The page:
ASK ARIA: If my HIV is undetectable, do I still have to disclose my status?

Category: Advice

Author: Aria Vega

Hey Aria,

I’m a 45-year-old gay man who has been HIV-positive for most of my adult life. When I was younger, I got pretty experienced with disclosing my status to new partners and discussing safer sex practices with them. Then I was monogamously married for a while, which meant those conversations slowly petered out. Now I’m divorced and back on the dating scene, and it feels really different this time. It’s not just because of my age, but also my health status — my viral load is officially undetectable.

I know that an undetectable load means that I can’t pass the virus on to other people. But I’m unsure if this changes my obligation to inform new sex partners that I’m HIV-positive. If I can’t infect someone, do I really still have to let them know? Does it make a difference if they’re taking PrEP?


Positively Single


Dear Positively Single,

Thank you so much for this question! Though newer pandemics may have stolen the spotlight, HIV/AIDS still requires constant vigilance in order to protect our communities. This goes double for queer men, who are most at risk for contracting the virus in the US. It’s great that you’re taking this seriously.

As you know, an undetectable viral load of HIV is such that it won’t show up on a lab test. This occurs after prolonged treatment with antiretroviral therapy, or ART. And you’re totally right that “undetectable” means untransmissible via sex, or other means. So, in theory, what your partner doesn’t know won’t hurt them, right?

The thing is, science isn’t all that’s at play here. Everyone has the right to determine what level of risk they’re willing to subject themselves to during sex, and ethically speaking, you must always protect that right by disclosing your status. I know it’s not fun and it comes with the threat of rejection over something you can’t control but it’s still so important.

“Everyone has the right to determine what level of risk they’re willing to subject themselves to during sex…”

Perhaps the risk seems small to you but it might not seem as small to someone who’s immunocompromised or otherwise medically vulnerable. For this reason, knowing whether or not someone is taking PrEP (or pre-exposure prophylaxis, which helps prevent at-risk folks from contracting HIV) is beside the point, as they still have the right to make a fully informed choice.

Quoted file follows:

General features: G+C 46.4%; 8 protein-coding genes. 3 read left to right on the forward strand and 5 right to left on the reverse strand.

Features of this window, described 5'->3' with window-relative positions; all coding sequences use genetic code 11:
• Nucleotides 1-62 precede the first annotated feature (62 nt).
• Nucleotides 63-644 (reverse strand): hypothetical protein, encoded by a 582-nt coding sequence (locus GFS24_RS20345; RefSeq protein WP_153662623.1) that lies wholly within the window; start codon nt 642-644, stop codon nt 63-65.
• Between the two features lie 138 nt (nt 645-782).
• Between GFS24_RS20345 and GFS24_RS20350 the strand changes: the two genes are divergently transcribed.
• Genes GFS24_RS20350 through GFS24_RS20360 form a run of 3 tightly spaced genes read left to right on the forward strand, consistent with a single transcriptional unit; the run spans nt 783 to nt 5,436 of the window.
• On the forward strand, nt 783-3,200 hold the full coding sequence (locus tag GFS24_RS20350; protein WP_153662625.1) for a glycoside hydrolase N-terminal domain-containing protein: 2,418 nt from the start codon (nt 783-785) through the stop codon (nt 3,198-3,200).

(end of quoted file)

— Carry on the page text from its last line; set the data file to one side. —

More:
Also consider that “undetectable” might not mean the same thing to everyone you bring it up with. While some folks may see it as a green light to skip using barriers, for others, the light could look yellow. Your viral load remaining beneath that threshold depends upon proper compliance with your ART; even one missed dose can cause your viral load to spike enough to be a transmission risk. Especially if someone doesn’t know you well, they could opt to play it safe.

No one has to explain their “no” to you, and I do recommend you resist the temptation to pry should it arise. Try your best not to take it personally and trust that the person is just looking out for their own health as best they can. Between COVID, monkeypox, and Lord knows what else, we are awash with anxiety-inducing pathogens these days, making many of us more selective about sex partners in general.

I’ll also pass along a piece of advice shared by sexual health advocate Tricia Wise, who I was lucky enough to have on the podcast earlier this month: encourage your partner to disclose their status too! It should be a conversation, not a one-sided confessional. Just because you have an STI doesn’t mean that you’re any less deserving of setting your own boundaries.

“Just because you have an STI doesn’t mean that you’re any less deserving of setting your own boundaries.”

We live in a culture that stigmatizes STIs, especially the ones that don’t have a cut-and-dried cure. Every time we talk openly about them, we help to neutralize that stigma, which leads to more people seeking access to tests and treatments. Not only does this help to keep down case rates but it also can alleviate so much of the shame that folks with STIs can internalize.

It may not feel like it, but you can play a key role in bringing this change about just by continuing to be attentive to your health and forthcoming with your new partners. I wish you so much luck in your post-divorce dating life, especially if you’re navigating The Apps for the first time. Don’t forget to stretch out your thumbs!


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